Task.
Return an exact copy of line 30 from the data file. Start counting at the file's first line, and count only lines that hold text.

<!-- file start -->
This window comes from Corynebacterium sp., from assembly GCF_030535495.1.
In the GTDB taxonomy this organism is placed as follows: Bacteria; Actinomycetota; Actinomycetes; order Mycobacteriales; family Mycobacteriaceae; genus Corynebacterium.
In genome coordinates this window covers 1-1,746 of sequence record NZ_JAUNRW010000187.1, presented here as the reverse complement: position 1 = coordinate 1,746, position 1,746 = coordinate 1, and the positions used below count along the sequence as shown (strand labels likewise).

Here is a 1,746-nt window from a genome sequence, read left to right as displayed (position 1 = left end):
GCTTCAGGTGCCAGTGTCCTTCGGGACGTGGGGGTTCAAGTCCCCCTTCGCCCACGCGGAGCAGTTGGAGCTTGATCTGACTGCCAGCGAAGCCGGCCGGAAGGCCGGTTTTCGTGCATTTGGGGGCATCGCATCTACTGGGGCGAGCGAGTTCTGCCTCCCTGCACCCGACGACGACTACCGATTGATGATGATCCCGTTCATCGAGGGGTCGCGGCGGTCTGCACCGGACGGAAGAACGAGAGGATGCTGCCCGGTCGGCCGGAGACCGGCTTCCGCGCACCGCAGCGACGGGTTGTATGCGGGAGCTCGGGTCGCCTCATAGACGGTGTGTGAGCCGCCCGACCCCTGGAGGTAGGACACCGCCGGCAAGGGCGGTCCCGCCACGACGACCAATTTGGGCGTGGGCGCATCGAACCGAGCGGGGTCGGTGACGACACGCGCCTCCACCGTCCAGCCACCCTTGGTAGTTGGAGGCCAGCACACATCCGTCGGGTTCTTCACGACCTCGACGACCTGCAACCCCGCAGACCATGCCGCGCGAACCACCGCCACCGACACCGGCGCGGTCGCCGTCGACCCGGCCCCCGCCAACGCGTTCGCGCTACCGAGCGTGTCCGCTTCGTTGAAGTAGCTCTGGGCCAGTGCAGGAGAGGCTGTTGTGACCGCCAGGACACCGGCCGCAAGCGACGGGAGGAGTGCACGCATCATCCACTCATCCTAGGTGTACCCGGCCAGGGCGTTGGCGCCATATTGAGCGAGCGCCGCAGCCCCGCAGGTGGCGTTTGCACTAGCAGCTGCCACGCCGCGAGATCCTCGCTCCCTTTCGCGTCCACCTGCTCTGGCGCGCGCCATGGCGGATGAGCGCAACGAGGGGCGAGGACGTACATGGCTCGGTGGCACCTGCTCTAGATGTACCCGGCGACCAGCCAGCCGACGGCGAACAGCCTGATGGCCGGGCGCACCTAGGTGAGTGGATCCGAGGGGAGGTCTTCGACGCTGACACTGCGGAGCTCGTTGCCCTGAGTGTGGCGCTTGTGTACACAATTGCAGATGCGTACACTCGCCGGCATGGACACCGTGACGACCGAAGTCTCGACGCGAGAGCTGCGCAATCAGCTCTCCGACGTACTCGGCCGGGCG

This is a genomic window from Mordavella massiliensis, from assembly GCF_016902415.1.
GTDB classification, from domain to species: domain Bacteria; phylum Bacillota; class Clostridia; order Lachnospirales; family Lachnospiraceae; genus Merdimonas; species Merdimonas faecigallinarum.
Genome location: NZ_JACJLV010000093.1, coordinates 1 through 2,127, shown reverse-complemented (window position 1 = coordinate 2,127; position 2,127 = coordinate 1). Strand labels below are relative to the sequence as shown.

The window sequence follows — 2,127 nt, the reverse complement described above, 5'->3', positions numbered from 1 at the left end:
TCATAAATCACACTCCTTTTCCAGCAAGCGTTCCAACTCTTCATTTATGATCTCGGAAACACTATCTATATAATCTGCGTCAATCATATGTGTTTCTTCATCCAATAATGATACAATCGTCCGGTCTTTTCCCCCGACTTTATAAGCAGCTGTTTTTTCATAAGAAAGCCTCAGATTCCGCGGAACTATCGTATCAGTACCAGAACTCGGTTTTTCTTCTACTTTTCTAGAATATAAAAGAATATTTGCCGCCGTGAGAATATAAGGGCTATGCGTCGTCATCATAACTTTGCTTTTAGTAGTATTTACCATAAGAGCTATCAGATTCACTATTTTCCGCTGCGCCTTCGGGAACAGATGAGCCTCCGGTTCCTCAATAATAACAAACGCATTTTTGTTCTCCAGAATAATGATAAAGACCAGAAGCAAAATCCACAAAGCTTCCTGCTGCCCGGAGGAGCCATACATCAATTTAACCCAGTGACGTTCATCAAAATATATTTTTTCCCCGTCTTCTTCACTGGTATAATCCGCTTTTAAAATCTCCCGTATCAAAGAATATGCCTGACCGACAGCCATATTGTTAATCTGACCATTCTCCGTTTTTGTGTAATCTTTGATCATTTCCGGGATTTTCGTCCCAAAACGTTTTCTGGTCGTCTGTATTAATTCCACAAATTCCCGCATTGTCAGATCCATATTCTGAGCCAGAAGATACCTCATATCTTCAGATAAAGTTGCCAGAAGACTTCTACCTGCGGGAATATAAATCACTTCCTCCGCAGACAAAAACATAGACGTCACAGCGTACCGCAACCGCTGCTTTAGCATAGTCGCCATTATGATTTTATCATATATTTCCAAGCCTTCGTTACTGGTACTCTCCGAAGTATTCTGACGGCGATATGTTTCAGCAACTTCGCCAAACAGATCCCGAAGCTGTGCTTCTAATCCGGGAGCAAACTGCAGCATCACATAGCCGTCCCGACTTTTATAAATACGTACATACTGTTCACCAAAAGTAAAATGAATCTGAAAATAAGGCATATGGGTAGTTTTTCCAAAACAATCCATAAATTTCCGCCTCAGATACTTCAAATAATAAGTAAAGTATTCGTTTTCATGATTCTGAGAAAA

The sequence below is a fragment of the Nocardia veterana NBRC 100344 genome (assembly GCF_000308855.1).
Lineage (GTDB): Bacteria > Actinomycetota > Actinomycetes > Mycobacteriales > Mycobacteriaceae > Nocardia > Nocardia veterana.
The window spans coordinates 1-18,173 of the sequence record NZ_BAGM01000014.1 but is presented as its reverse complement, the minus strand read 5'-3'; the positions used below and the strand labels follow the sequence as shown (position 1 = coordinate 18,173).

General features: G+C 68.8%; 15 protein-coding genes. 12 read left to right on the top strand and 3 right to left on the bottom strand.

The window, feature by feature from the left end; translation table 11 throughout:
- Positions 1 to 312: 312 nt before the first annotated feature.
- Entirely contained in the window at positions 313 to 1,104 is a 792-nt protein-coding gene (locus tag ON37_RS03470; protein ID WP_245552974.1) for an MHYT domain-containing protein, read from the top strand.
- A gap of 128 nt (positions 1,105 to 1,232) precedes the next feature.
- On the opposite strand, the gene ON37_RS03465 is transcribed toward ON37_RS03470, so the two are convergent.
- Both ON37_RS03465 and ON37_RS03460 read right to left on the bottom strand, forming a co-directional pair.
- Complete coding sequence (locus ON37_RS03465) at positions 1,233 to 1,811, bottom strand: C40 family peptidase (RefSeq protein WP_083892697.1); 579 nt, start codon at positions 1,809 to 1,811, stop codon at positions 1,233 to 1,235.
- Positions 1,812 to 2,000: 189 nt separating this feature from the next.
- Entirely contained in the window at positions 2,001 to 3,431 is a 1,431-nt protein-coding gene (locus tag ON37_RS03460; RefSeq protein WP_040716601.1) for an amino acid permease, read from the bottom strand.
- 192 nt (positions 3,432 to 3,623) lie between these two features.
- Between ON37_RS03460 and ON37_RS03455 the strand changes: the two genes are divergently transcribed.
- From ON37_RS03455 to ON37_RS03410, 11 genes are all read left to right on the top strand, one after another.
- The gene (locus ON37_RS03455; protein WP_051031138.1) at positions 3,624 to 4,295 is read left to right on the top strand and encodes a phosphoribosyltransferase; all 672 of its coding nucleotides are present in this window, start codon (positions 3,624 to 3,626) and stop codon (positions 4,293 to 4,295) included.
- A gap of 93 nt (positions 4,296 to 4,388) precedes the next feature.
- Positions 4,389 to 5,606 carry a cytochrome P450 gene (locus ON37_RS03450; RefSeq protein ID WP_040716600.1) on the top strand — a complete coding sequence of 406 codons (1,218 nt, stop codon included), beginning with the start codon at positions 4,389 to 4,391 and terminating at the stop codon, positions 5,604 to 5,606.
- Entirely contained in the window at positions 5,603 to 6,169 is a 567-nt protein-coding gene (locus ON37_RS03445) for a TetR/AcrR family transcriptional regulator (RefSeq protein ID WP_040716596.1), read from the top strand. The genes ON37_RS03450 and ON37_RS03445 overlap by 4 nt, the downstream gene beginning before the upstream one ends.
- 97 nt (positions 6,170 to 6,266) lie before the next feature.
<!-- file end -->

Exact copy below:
- Entirely contained in the window at positions 5,603 to 6,169 is a 567-nt protein-coding gene (locus ON37_RS03445) for a TetR/AcrR family transcriptional regulator (RefSeq protein ID WP_040716596.1), read from the top strand. The genes ON37_RS03450 and ON37_RS03445 overlap by 4 nt, the downstream gene beginning before the upstream one ends.